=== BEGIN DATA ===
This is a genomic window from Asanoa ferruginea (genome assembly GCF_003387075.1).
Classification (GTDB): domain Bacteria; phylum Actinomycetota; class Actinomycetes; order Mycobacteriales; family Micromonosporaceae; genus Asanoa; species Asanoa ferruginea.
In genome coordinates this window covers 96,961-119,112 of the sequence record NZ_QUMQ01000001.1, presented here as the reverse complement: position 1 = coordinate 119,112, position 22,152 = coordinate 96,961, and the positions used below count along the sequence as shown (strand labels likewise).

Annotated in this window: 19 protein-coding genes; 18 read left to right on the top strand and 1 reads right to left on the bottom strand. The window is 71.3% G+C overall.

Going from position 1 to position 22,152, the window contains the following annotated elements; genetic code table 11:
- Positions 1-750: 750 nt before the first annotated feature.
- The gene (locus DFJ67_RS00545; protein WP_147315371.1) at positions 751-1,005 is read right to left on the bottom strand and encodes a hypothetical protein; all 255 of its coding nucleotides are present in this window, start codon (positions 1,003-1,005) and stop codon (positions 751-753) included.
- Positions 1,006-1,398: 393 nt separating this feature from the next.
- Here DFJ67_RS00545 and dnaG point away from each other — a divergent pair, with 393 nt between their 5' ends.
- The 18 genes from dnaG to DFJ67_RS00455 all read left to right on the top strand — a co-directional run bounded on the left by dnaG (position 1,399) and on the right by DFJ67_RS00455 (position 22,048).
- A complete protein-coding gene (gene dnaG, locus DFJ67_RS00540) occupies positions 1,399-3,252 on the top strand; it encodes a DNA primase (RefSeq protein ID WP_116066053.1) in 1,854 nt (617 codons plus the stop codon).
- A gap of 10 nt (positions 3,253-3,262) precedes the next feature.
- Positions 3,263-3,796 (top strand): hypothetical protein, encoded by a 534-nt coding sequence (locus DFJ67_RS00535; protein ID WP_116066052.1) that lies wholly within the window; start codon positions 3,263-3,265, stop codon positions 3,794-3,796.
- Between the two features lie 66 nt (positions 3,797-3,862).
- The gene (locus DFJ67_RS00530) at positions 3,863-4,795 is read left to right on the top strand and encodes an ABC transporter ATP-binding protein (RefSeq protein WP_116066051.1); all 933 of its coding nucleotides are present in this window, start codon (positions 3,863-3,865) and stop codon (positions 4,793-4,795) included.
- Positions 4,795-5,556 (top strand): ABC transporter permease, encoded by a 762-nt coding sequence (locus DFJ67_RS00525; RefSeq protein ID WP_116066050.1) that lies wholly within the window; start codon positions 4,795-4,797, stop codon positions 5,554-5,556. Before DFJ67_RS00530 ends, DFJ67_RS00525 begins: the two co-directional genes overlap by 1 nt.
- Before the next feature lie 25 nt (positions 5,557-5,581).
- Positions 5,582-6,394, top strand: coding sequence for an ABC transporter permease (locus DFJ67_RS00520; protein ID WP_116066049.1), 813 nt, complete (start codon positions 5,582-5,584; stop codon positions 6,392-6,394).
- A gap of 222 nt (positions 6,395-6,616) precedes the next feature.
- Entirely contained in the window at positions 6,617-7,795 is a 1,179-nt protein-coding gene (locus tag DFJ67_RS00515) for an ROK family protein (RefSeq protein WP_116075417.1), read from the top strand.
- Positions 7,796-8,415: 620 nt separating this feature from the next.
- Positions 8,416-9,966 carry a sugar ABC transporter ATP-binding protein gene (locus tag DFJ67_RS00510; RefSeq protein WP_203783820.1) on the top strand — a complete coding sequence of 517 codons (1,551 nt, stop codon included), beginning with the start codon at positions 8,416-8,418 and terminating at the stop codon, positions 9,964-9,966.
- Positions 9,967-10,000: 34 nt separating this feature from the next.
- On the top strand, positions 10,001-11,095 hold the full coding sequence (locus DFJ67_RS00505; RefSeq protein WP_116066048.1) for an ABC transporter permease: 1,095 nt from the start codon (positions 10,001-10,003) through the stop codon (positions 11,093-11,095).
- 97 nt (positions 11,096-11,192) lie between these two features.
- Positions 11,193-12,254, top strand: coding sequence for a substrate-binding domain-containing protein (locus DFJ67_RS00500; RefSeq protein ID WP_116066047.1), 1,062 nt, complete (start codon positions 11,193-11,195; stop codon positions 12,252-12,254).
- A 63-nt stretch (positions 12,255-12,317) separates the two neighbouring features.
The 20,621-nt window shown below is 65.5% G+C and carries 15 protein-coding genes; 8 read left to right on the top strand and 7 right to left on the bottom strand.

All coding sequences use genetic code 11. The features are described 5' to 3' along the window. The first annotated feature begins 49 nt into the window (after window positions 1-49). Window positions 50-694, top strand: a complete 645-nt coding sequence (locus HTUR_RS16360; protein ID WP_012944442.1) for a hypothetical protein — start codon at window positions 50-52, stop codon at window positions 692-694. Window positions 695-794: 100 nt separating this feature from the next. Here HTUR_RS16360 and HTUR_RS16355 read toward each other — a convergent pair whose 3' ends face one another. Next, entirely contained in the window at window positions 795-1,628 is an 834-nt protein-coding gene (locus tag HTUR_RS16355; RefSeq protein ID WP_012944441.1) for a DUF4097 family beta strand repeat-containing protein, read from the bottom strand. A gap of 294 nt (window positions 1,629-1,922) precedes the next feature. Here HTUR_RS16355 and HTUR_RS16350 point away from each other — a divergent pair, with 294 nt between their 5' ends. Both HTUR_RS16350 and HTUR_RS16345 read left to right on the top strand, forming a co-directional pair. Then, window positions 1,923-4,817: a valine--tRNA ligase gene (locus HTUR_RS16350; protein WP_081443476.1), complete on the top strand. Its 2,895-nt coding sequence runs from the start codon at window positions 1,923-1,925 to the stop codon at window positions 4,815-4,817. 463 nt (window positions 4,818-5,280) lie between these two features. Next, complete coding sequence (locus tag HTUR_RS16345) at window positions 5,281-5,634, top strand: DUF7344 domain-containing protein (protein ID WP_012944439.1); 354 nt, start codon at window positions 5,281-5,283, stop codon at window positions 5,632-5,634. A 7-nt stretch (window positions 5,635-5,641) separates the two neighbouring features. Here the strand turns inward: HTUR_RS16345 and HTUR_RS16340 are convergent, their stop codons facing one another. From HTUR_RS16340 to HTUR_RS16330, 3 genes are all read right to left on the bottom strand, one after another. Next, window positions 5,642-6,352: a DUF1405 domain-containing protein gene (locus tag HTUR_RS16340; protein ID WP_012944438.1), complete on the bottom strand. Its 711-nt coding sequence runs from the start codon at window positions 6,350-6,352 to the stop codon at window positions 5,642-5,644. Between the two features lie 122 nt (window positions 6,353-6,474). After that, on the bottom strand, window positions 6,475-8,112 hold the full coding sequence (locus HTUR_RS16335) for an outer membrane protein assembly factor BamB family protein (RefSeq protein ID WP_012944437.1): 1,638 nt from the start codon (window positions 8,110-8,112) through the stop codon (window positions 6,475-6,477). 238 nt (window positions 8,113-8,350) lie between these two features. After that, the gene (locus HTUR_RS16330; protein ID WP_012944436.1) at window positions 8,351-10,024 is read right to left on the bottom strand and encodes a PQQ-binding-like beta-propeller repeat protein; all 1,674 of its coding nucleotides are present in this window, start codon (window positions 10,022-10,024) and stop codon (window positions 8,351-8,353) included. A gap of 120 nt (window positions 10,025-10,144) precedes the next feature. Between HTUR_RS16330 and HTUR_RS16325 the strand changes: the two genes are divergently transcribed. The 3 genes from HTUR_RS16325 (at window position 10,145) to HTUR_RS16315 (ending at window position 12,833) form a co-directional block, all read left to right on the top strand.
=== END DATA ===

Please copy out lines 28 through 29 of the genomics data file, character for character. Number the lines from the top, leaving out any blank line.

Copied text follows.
The 20,621-nt window shown below is 65.5% G+C and carries 15 protein-coding genes; 8 read left to right on the top strand and 7 right to left on the bottom strand.

All coding sequences use genetic code 11. The features are described 5' to 3' along the window. The first annotated feature begins 49 nt into the window (after window positions 1-49). Window positions 50-694, top strand: a complete 645-nt coding sequence (locus HTUR_RS16360; protein ID WP_012944442.1) for a hypothetical protein — start codon at window positions 50-52, stop codon at window positions 692-694. Window positions 695-794: 100 nt separating this feature from the next. Here HTUR_RS16360 and HTUR_RS16355 read toward each other — a convergent pair whose 3' ends face one another. Next, entirely contained in the window at window positions 795-1,628 is an 834-nt protein-coding gene (locus tag HTUR_RS16355; RefSeq protein ID WP_012944441.1) for a DUF4097 family beta strand repeat-containing protein, read from the bottom strand. A gap of 294 nt (window positions 1,629-1,922) precedes the next feature. Here HTUR_RS16355 and HTUR_RS16350 point away from each other — a divergent pair, with 294 nt between their 5' ends. Both HTUR_RS16350 and HTUR_RS16345 read left to right on the top strand, forming a co-directional pair. Then, window positions 1,923-4,817: a valine--tRNA ligase gene (locus HTUR_RS16350; protein WP_081443476.1), complete on the top strand. Its 2,895-nt coding sequence runs from the start codon at window positions 1,923-1,925 to the stop codon at window positions 4,815-4,817. 463 nt (window positions 4,818-5,280) lie between these two features. Next, complete coding sequence (locus tag HTUR_RS16345) at window positions 5,281-5,634, top strand: DUF7344 domain-containing protein (protein ID WP_012944439.1); 354 nt, start codon at window positions 5,281-5,283, stop codon at window positions 5,632-5,634. A 7-nt stretch (window positions 5,635-5,641) separates the two neighbouring features. Here the strand turns inward: HTUR_RS16345 and HTUR_RS16340 are convergent, their stop codons facing one another. From HTUR_RS16340 to HTUR_RS16330, 3 genes are all read right to left on the bottom strand, one after another. Next, window positions 5,642-6,352: a DUF1405 domain-containing protein gene (locus tag HTUR_RS16340; protein ID WP_012944438.1), complete on the bottom strand. Its 711-nt coding sequence runs from the start codon at window positions 6,350-6,352 to the stop codon at window positions 5,642-5,644. Between the two features lie 122 nt (window positions 6,353-6,474). After that, on the bottom strand, window positions 6,475-8,112 hold the full coding sequence (locus HTUR_RS16335) for an outer membrane protein assembly factor BamB family protein (RefSeq protein ID WP_012944437.1): 1,638 nt from the start codon (window positions 8,110-8,112) through the stop codon (window positions 6,475-6,477). 238 nt (window positions 8,113-8,350) lie between these two features. After that, the gene (locus HTUR_RS16330; protein ID WP_012944436.1) at window positions 8,351-10,024 is read right to left on the bottom strand and encodes a PQQ-binding-like beta-propeller repeat protein; all 1,674 of its coding nucleotides are present in this window, start codon (window positions 10,022-10,024) and stop codon (window positions 8,351-8,353) included. A gap of 120 nt (window positions 10,025-10,144) precedes the next feature. Between HTUR_RS16330 and HTUR_RS16325 the strand changes: the two genes are divergently transcribed. The 3 genes from HTUR_RS16325 (at window position 10,145) to HTUR_RS16315 (ending at window position 12,833) form a co-directional block, all read left to right on the top strand.